Sunday, November 21, 2010

Tetяis

Tetris is the largest selling game in history, although it's profits are still exceeded by Pac-man.  It can be found on more than 60 platforms, including mobile phones, ATM machines, and handheld electronic organisers.

When someone plays Tetris for a significant amount of time it can incur upon their other thoughts, mental images and dreams and they can develop Tetris Syndrome.  People who play Tetris for a prolonged amount of time may then find themselves thinking about ways different shapes in the real world can fit together, such as buildings on a street or boxes on a shelf.  I recall having Tetris Syndrome in the late 80's.  I remember picturing what shape brick would best fit between various parked cars and between the edge of the TV screen and the News readers head!

A similar effect occurs with other computer games and can occur with any prolonged visual task (such as sorting fruit, driving long distances, etc).  It also manifests in the other senses, like that tune you can't get out of your head or sailors still walking with "sea legs" on land.  In more extreme cases people also see images of falling Tetris shapes at the edges of their visual fields or when they close their eyes, they may also have dreams involving falling Tetris shapes. 

Despite Tetris Syndrome the impact of the game on the human brain isn't all bad.  A 2009 Oxford study suggests Tetris-like video games may help with Post Traumatic Stress.  If the game is played soon after a traumatic event, the preoccupation with Tetris shapes is enough to prevent the mental recitation of traumatic images.  It specifically interferes with the way sensory memories are laid down in the period after trauma and reduces the intensity, accuracy, frequency and overall number of flashbacks that are experienced afterwards.  So keep a Gameboy in the first aid kit to treat traumatic shock.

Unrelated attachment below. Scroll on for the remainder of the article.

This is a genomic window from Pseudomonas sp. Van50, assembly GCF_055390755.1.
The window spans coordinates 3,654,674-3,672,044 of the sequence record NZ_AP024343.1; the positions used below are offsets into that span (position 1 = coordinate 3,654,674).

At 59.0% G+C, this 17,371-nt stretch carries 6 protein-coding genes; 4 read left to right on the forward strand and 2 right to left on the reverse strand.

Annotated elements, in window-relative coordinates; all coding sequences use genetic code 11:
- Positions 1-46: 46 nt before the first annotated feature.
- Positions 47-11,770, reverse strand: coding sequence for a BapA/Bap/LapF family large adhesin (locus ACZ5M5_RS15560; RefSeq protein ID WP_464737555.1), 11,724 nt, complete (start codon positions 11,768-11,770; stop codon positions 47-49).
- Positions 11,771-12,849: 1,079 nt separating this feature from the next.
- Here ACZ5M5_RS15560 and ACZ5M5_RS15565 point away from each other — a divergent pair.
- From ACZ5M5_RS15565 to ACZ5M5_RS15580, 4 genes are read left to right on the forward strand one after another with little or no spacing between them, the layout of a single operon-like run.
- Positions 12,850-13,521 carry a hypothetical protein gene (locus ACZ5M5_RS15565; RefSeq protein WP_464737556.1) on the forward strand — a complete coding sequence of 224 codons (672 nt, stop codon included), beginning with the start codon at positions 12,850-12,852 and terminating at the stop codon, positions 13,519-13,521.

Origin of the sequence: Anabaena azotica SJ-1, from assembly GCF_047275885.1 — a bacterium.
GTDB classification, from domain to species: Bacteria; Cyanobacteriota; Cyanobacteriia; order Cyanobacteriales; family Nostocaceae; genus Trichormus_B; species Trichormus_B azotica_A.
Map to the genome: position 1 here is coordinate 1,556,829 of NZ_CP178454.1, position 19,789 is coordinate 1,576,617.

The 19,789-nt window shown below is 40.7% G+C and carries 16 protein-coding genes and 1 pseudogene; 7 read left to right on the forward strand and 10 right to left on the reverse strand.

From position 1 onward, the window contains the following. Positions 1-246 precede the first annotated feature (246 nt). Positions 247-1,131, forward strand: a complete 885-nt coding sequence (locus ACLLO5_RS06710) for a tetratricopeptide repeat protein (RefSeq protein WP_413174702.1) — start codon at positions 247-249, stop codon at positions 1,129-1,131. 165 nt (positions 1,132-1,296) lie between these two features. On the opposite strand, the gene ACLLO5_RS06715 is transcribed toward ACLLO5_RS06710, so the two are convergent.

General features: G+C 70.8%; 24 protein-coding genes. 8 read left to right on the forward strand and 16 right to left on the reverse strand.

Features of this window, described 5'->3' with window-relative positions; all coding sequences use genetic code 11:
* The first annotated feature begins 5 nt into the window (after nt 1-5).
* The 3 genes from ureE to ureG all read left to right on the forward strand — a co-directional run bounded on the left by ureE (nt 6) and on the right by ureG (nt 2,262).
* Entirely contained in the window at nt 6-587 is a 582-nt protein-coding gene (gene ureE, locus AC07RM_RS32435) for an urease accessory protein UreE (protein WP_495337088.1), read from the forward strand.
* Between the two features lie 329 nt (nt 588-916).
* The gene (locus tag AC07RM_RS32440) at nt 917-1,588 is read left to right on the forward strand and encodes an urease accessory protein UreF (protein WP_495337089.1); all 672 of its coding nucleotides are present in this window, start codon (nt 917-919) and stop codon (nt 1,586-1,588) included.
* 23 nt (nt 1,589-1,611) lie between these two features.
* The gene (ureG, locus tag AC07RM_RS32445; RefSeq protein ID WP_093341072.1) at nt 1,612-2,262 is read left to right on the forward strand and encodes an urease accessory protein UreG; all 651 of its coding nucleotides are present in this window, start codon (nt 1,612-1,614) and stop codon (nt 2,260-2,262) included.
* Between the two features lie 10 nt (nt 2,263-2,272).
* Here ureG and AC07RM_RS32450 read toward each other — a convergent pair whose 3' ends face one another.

Developed in the Soviet Union in 1985 by Alexey Pajitnov at the Computer Centre of the Russian Academy of Sciences.  Based on an ancient Roman puzzle Pentamino, the game  was called  Genetic Engineering and shaped pieces made of text characters were moved about the screen with cursor keys into spaces.  Alexey came to insist the pieces should fall from above into a well and began calling the game Tetris.  As the developed the game, Alexy and his team had trouble finishing the code as the testing process was so addictive.

At the time in the Soviet Union individuals were prohibited from engaging in private business.  Additionally, the Russian Academy of Sciences technically owned the game, since the code was written on the Academys computers.  Alexey showed Tetris game to Vladimir Pokhilko a clinical psychologist who was experimenting with the use of puzzles for psychological tests.  Vladimir instantly saw the mass appeal of the puzzle.  Alexey and Vladimir began leaking the game outside the country in an effort to bypass Soviet politics.  Tetris became the full focus of Alexey's time, and the game evolved into the full graphical version complete with sound and music based on Russian folk songs.